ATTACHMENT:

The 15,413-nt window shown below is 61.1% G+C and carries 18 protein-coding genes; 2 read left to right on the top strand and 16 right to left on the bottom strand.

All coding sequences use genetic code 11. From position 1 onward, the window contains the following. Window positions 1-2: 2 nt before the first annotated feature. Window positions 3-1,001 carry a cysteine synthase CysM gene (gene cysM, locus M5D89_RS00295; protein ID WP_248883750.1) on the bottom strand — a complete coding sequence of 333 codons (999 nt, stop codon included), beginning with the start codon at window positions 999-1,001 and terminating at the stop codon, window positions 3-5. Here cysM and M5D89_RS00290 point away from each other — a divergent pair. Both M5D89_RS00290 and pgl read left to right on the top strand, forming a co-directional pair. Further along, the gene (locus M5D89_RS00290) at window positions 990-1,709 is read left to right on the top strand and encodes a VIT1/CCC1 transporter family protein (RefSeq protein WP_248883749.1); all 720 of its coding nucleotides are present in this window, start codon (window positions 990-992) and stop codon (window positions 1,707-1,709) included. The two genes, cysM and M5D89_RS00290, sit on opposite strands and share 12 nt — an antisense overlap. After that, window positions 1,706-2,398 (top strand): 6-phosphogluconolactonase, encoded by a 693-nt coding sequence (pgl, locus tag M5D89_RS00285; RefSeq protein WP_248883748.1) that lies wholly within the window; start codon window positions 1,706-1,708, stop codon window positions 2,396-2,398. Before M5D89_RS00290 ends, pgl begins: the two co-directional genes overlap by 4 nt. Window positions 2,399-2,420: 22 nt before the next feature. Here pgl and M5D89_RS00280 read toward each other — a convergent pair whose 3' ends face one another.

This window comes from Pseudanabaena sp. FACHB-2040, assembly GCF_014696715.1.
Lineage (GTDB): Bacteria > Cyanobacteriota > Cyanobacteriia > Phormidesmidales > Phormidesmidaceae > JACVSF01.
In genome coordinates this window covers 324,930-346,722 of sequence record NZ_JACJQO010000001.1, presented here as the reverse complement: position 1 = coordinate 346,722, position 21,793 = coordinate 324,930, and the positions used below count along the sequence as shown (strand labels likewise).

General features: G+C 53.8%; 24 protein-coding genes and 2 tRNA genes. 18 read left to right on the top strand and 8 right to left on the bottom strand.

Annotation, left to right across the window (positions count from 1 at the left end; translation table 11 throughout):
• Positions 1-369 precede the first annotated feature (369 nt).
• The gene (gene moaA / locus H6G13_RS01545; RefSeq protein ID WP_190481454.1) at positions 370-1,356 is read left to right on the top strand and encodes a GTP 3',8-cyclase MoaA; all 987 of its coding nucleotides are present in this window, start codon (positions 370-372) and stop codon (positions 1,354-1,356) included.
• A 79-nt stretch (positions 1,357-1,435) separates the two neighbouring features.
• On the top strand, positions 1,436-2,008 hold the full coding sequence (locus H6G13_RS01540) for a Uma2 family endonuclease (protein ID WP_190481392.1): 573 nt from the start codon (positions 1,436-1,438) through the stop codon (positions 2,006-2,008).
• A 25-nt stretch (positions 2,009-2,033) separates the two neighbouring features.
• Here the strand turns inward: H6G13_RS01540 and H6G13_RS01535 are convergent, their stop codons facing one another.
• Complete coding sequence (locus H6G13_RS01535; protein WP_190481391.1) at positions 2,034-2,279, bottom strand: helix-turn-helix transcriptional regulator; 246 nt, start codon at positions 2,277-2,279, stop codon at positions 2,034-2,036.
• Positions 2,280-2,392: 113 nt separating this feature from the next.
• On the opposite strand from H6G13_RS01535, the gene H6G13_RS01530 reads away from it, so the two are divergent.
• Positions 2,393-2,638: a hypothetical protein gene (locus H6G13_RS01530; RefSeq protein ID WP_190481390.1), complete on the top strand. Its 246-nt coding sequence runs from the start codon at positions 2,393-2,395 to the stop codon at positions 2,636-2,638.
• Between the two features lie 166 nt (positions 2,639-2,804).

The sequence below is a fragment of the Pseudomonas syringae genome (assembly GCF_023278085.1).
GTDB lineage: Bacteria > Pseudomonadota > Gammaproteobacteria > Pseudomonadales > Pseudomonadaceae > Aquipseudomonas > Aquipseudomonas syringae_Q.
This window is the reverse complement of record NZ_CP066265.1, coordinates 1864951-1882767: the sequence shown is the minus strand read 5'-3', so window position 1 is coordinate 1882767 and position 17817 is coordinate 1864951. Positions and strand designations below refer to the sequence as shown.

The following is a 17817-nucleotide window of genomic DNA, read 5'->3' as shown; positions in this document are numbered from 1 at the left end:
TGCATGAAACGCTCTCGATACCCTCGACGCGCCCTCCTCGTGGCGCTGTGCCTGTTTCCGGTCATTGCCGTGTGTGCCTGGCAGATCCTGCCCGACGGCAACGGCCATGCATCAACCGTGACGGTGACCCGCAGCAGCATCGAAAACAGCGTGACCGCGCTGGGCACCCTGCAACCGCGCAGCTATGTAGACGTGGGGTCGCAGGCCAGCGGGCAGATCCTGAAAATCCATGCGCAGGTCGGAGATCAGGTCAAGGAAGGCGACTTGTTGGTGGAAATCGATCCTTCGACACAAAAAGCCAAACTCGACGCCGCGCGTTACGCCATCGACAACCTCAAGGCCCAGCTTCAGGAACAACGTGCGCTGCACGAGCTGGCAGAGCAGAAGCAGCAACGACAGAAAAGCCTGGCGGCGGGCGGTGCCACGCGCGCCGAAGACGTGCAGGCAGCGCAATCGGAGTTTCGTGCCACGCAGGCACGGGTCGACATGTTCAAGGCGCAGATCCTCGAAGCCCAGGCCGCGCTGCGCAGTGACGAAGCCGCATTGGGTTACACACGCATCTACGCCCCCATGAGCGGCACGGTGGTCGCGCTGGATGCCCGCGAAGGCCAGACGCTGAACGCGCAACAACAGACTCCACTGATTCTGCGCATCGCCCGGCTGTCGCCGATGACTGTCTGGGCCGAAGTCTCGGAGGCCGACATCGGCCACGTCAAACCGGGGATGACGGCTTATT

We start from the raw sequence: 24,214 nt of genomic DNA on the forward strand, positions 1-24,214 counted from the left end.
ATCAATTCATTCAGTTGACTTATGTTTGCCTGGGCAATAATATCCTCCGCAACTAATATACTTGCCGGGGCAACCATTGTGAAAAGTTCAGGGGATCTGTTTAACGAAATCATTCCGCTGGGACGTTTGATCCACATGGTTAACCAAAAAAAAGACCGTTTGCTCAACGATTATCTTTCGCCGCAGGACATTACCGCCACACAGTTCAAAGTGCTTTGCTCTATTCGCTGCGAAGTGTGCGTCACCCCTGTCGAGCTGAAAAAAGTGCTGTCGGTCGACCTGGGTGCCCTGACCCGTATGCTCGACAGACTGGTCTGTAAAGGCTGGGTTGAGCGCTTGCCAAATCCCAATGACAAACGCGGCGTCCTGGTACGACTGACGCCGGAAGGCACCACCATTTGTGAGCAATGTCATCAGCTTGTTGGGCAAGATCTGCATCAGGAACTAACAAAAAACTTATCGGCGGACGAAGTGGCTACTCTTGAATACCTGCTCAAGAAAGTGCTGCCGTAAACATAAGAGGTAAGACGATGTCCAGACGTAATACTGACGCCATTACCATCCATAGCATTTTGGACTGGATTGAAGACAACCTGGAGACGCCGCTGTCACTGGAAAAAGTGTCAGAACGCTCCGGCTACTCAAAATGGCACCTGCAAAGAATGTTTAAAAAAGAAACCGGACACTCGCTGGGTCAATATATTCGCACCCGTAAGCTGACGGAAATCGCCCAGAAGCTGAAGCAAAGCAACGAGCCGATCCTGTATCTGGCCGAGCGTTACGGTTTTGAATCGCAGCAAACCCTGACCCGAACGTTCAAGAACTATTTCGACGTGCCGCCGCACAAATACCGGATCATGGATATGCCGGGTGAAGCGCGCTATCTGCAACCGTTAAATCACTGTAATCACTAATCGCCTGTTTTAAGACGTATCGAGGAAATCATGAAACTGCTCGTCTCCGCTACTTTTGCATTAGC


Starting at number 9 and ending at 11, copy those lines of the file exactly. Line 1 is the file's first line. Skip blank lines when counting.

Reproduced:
• The gene (gene moaA / locus H6G13_RS01545; RefSeq protein ID WP_190481454.1) at positions 370-1,356 is read left to right on the top strand and encodes a GTP 3',8-cyclase MoaA; all 987 of its coding nucleotides are present in this window, start codon (positions 370-372) and stop codon (positions 1,354-1,356) included.
• A 79-nt stretch (positions 1,357-1,435) separates the two neighbouring features.
• On the top strand, positions 1,436-2,008 hold the full coding sequence (locus H6G13_RS01540) for a Uma2 family endonuclease (protein ID WP_190481392.1): 573 nt from the start codon (positions 1,436-1,438) through the stop codon (positions 2,006-2,008).